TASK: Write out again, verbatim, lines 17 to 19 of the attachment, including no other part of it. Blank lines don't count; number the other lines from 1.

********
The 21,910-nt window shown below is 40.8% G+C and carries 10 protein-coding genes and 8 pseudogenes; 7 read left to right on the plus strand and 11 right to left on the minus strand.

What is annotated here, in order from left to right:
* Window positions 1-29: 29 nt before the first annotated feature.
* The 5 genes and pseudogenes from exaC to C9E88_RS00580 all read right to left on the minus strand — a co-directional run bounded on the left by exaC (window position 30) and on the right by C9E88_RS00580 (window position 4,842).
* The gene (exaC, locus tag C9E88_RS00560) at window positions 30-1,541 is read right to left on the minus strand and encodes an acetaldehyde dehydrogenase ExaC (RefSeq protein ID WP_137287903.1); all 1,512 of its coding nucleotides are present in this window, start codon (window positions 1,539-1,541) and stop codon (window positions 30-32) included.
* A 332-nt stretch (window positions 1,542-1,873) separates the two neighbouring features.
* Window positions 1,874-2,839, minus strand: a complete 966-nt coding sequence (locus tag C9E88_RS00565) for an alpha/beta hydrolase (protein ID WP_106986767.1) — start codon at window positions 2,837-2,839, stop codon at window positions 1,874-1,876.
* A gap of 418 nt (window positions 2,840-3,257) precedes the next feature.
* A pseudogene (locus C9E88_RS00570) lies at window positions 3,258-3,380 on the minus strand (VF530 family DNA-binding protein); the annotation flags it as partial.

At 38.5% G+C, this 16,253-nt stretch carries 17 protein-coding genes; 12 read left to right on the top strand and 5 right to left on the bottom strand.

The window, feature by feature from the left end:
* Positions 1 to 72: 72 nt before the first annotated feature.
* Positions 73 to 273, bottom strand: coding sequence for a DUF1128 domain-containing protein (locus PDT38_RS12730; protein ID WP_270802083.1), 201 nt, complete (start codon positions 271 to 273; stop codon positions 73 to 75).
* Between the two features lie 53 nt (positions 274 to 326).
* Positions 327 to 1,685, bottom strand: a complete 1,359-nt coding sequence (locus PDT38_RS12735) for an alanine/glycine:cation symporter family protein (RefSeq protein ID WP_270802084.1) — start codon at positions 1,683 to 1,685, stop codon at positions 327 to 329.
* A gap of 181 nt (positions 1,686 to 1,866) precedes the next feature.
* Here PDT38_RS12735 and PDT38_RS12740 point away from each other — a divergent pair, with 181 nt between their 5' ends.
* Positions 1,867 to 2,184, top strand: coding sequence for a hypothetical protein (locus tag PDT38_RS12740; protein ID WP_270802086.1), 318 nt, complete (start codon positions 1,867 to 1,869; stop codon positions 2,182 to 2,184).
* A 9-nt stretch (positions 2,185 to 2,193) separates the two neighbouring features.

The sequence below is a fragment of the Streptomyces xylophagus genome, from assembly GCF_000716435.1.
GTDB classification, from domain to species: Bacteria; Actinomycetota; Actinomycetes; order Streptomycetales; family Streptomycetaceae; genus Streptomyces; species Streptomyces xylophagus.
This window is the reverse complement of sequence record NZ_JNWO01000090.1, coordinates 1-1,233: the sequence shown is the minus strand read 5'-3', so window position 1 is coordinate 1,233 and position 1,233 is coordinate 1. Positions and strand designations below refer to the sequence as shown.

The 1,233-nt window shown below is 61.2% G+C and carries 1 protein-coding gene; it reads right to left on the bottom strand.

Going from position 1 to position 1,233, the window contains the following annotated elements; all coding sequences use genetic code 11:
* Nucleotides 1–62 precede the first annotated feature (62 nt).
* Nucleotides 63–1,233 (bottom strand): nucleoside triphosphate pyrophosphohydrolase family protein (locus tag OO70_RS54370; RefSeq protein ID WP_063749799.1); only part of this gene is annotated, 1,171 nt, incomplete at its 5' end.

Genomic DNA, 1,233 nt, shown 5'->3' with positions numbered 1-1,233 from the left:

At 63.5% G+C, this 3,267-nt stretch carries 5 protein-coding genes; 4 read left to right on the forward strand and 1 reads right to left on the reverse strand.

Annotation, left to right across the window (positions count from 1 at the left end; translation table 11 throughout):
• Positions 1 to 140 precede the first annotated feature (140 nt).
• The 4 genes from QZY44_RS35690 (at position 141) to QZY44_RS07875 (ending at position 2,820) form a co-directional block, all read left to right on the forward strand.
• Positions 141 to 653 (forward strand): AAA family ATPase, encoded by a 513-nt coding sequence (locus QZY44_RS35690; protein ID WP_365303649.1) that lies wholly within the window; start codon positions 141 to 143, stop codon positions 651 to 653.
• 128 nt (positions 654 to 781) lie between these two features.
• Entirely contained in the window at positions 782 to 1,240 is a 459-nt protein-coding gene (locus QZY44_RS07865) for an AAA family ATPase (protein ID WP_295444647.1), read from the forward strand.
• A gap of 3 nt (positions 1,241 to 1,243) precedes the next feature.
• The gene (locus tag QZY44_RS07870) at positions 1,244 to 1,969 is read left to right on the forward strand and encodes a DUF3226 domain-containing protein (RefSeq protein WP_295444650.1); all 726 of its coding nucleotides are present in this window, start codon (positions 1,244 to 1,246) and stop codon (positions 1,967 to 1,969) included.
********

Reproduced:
* Here PDT38_RS12735 and PDT38_RS12740 point away from each other — a divergent pair, with 181 nt between their 5' ends.
* Positions 1,867 to 2,184, top strand: coding sequence for a hypothetical protein (locus tag PDT38_RS12740; protein ID WP_270802086.1), 318 nt, complete (start codon positions 1,867 to 1,869; stop codon positions 2,182 to 2,184).
* A 9-nt stretch (positions 2,185 to 2,193) separates the two neighbouring features.